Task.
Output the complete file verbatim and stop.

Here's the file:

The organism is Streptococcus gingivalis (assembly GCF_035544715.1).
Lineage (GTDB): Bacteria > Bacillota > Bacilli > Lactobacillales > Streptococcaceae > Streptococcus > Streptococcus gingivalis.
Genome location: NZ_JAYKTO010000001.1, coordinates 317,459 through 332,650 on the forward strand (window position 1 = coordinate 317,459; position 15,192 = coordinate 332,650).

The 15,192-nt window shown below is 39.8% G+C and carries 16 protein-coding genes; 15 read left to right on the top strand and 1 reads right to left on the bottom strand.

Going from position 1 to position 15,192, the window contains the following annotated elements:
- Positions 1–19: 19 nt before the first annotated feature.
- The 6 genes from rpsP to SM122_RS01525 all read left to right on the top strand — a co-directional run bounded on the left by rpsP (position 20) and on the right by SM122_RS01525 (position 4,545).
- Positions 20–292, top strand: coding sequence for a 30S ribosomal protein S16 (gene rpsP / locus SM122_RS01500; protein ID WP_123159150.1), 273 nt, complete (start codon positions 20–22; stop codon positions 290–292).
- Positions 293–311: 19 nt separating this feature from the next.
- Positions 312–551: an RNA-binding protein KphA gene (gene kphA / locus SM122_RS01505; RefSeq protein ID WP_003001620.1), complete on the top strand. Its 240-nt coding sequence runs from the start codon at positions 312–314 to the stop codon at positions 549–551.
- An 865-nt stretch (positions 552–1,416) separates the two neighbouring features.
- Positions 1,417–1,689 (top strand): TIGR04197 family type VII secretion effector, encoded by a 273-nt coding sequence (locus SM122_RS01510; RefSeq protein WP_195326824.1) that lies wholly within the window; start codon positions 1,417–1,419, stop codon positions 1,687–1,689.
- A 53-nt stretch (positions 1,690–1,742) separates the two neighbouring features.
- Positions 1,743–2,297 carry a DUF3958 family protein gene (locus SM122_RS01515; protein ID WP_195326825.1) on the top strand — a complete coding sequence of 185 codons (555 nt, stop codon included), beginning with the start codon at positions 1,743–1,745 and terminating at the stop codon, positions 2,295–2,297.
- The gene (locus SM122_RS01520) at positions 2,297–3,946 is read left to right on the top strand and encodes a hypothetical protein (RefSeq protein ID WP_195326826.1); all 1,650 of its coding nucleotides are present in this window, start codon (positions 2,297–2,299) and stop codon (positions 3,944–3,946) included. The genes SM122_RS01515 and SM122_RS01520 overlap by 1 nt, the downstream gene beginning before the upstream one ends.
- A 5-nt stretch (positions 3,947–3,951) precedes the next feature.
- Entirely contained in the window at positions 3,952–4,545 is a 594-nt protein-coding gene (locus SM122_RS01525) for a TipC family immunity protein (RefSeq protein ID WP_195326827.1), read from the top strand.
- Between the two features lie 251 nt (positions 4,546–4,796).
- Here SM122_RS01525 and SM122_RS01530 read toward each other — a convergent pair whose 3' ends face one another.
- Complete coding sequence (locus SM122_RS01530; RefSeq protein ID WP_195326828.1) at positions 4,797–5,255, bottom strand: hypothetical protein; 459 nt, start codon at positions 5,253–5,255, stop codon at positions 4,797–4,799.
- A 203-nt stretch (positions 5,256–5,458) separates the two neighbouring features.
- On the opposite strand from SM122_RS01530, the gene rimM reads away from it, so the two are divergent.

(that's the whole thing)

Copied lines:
The organism is Streptococcus gingivalis (assembly GCF_035544715.1).
Lineage (GTDB): Bacteria > Bacillota > Bacilli > Lactobacillales > Streptococcaceae > Streptococcus > Streptococcus gingivalis.
Genome location: NZ_JAYKTO010000001.1, coordinates 317,459 through 332,650 on the forward strand (window position 1 = coordinate 317,459; position 15,192 = coordinate 332,650).

The 15,192-nt window shown below is 39.8% G+C and carries 16 protein-coding genes; 15 read left to right on the top strand and 1 reads right to left on the bottom strand.

Going from position 1 to position 15,192, the window contains the following annotated elements:
- Positions 1–19: 19 nt before the first annotated feature.
- The 6 genes from rpsP to SM122_RS01525 all read left to right on the top strand — a co-directional run bounded on the left by rpsP (position 20) and on the right by SM122_RS01525 (position 4,545).
- Positions 20–292, top strand: coding sequence for a 30S ribosomal protein S16 (gene rpsP / locus SM122_RS01500; protein ID WP_123159150.1), 273 nt, complete (start codon positions 20–22; stop codon positions 290–292).
- Positions 293–311: 19 nt separating this feature from the next.
- Positions 312–551: an RNA-binding protein KphA gene (gene kphA / locus SM122_RS01505; RefSeq protein ID WP_003001620.1), complete on the top strand. Its 240-nt coding sequence runs from the start codon at positions 312–314 to the stop codon at positions 549–551.
- An 865-nt stretch (positions 552–1,416) separates the two neighbouring features.
- Positions 1,417–1,689 (top strand): TIGR04197 family type VII secretion effector, encoded by a 273-nt coding sequence (locus SM122_RS01510; RefSeq protein WP_195326824.1) that lies wholly within the window; start codon positions 1,417–1,419, stop codon positions 1,687–1,689.
- A 53-nt stretch (positions 1,690–1,742) separates the two neighbouring features.
- Positions 1,743–2,297 carry a DUF3958 family protein gene (locus SM122_RS01515; protein ID WP_195326825.1) on the top strand — a complete coding sequence of 185 codons (555 nt, stop codon included), beginning with the start codon at positions 1,743–1,745 and terminating at the stop codon, positions 2,295–2,297.
- The gene (locus SM122_RS01520) at positions 2,297–3,946 is read left to right on the top strand and encodes a hypothetical protein (RefSeq protein ID WP_195326826.1); all 1,650 of its coding nucleotides are present in this window, start codon (positions 2,297–2,299) and stop codon (positions 3,944–3,946) included. The genes SM122_RS01515 and SM122_RS01520 overlap by 1 nt, the downstream gene beginning before the upstream one ends.
- A 5-nt stretch (positions 3,947–3,951) precedes the next feature.
- Entirely contained in the window at positions 3,952–4,545 is a 594-nt protein-coding gene (locus SM122_RS01525) for a TipC family immunity protein (RefSeq protein ID WP_195326827.1), read from the top strand.
- Between the two features lie 251 nt (positions 4,546–4,796).
- Here SM122_RS01525 and SM122_RS01530 read toward each other — a convergent pair whose 3' ends face one another.
- Complete coding sequence (locus SM122_RS01530; RefSeq protein ID WP_195326828.1) at positions 4,797–5,255, bottom strand: hypothetical protein; 459 nt, start codon at positions 5,253–5,255, stop codon at positions 4,797–4,799.
- A 203-nt stretch (positions 5,256–5,458) separates the two neighbouring features.
- On the opposite strand from SM122_RS01530, the gene rimM reads away from it, so the two are divergent.